Assignments

Readings and Homework for this week:
This week we will continue our discussion of how the ideas, issues and rhetorical discourse that defined America in the Revolutionary Period and through the Abolitionist and the Woman Suffrage Movements, continue to be used in Civil Rights discourse and into contemporary political discourse.  Papers will come in on Tuesday.

Please bring the review material pages with you to class on Tuesday and Thursday this week so that we can look at them together as time permits at the end of each class session.

I'll just plan on collecting questions regularly now until the end of the term to help with classwork point totals.

T     9    More Americans Becoming Visible: The Gay Rights Movement Presentation by Emily McKnight [Fisher]
Read: Mary Fisher, "A Whisper of AIDS," 1992, online at: http://gos.sbc.edu/f/fisher.html ; Urvashi Vaid, "Speech At The March On Washington," April 25, 1993 online at  http://gos.sbc.edu/w/vaid.html
R    11    Redefining America During Conflict
Read: George W. Bush Congressional Address, "Freedom at War with Fear," Sept. 20, 2001; online at http://www.whitehouse.gov/news/releases/2001/09/20010920-8.html ; George W. Bush "Freedom and the Future," Feb. 27, 2003, online at http://www.nationalreview.com/document/document022703.asp ; Senator Robert Byrd, "Today, I Weep for My Country," March 19, 2003, on-line at Senatory Byrd's website, http://byrd.senate.gov/byrd_speeches/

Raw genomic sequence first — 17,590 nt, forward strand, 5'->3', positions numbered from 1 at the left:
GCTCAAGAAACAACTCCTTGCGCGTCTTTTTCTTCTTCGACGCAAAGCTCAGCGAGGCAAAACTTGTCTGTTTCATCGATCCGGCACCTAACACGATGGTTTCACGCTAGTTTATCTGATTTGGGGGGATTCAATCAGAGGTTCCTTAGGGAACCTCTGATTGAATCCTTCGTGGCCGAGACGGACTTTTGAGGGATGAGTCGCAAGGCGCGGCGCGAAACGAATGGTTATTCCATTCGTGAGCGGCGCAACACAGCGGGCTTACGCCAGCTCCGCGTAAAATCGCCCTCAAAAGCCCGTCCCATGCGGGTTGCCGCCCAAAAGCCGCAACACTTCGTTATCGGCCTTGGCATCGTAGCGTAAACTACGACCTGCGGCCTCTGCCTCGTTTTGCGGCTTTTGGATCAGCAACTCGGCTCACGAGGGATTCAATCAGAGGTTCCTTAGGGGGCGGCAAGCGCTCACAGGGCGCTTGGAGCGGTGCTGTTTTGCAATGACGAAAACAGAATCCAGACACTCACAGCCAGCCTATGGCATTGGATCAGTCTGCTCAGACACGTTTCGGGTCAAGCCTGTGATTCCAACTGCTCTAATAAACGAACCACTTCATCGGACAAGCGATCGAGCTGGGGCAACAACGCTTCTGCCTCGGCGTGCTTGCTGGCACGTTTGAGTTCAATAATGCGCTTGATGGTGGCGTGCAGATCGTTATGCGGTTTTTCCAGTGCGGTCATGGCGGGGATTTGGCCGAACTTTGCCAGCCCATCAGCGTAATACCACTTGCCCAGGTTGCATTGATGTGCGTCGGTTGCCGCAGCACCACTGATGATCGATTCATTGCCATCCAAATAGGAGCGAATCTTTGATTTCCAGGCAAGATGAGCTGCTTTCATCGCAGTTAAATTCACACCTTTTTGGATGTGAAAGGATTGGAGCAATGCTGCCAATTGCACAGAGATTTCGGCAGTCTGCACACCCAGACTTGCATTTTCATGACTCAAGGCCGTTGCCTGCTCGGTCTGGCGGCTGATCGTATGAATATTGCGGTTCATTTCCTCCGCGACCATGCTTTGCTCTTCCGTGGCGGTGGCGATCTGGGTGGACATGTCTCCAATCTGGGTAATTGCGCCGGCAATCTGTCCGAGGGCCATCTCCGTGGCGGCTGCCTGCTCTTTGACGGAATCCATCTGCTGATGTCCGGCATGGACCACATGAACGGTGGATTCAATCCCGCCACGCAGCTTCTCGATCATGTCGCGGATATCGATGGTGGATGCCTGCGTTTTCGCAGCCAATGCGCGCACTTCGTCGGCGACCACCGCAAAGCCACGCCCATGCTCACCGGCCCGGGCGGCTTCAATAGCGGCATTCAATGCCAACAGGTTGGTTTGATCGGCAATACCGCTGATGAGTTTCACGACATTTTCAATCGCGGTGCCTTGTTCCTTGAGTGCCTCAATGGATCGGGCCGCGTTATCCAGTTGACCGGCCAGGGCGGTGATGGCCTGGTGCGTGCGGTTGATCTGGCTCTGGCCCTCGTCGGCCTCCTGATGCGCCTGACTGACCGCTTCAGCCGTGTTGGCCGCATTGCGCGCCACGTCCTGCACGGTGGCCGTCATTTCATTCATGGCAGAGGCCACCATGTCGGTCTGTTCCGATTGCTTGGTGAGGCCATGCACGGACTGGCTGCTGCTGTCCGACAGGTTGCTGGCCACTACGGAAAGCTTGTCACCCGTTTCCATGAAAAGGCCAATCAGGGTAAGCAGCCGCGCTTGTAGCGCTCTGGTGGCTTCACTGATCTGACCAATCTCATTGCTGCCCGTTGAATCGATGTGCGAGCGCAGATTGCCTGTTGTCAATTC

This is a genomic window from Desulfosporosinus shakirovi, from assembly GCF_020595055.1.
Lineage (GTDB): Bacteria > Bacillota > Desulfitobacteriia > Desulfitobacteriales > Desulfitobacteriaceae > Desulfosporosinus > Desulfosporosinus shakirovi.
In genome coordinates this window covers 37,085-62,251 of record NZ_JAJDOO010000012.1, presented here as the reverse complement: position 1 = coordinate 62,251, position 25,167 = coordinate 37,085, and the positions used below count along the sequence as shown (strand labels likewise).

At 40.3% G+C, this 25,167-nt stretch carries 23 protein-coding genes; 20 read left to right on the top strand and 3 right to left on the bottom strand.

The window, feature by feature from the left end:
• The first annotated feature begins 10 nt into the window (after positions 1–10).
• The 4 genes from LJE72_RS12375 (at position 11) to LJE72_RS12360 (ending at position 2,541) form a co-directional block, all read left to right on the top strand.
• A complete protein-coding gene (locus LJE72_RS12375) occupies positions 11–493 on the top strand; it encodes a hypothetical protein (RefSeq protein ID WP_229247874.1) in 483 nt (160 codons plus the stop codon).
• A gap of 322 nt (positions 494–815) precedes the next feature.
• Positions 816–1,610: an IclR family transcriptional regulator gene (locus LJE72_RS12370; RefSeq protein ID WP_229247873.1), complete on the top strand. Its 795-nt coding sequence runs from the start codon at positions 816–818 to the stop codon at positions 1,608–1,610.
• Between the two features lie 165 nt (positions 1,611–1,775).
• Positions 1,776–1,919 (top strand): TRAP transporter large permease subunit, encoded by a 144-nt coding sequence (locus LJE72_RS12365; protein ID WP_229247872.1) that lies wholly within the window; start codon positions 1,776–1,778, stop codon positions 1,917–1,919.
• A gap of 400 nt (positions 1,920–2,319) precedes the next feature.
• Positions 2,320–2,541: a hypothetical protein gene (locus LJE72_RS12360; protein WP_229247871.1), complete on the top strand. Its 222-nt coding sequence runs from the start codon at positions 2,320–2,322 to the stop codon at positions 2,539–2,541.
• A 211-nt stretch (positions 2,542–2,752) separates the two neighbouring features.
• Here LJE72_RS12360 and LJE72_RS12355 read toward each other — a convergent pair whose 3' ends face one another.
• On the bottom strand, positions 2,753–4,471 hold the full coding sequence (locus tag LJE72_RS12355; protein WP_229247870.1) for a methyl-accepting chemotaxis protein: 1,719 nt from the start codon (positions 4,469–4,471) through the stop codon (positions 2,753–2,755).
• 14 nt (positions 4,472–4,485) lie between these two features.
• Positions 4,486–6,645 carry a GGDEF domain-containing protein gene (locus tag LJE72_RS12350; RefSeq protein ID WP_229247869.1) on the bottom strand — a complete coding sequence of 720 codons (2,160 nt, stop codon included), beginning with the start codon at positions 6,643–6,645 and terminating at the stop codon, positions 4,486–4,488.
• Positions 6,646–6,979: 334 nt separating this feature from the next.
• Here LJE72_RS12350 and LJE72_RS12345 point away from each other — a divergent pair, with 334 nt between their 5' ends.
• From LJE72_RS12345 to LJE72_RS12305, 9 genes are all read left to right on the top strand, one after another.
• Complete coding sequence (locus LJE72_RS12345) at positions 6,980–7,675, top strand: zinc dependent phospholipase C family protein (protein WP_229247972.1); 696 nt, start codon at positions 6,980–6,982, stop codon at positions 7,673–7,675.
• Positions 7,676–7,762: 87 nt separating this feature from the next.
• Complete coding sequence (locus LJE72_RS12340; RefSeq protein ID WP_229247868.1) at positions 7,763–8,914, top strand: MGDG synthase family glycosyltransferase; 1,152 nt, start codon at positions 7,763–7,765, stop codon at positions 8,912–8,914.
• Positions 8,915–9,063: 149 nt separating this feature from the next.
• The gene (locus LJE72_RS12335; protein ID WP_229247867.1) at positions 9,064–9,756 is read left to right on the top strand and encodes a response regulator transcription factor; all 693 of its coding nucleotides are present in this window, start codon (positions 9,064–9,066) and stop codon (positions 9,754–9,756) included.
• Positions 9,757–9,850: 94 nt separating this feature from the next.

Study Questions for Tuesday

1. Fisher's speech is a call to action.  First, identify the specific action(s) she wants the Republican Party to take, then note the examples she uses in the speech to show individual people how to act.

2. Vaid's address at the Gay Rights March on Washington is in many ways an effort to meet the moral outrage of those opposed to Gay Rights with the moral outrage of the members of the movement.  How does she evaluate the morality of both sides in the debate?  Who does she claim occupies the moral high ground and why?

Study Questions for Thursday

1. Would you say that Bush's Sept. 20, 2001 address is informative, persuasive, or epideictic?  Justify your answer making reference to the speech.

2. The central term of Bush's Feb. 27, 2003 address is "freedom."  How does he use this term/idea throughout the speech?  What does it mean?

3. What is the goal of Robert Byrd's speech of March 19, 2003?  What rhetoricial strategies does he use to try to reach that goal?

Announcements

Sample Final Paper is Here

Final Exam Description and Review Materials are available


Classwork points discussion is available

Overhead on Inaugural Addresses
Overheads on Characteristics of Abolitionism (from Tuesday, Sept. 16)

Review of Concepts of Rhetoric Discussed on August 28.
Overhead on Puritanism
Overheads on the Stamp Act and Townshend Duties

Information on the Outside Speech Assignment for Classwork Points is now Available here

Major Assignment Guidelines and Information:

Guidelines for all written assignments.
Details on Paper Assignment 1
Details on Paper Assignment 2
Details on Paper Assignment 3

         topic submission form for paper 3

Additional Support Materials

Timeline for the Puritan Movement

Timeline for the American Revolution

Timeline for the Abolition Movement

Timeline for the Woman Suffrage Movement

Library Resources for your work this semester.  


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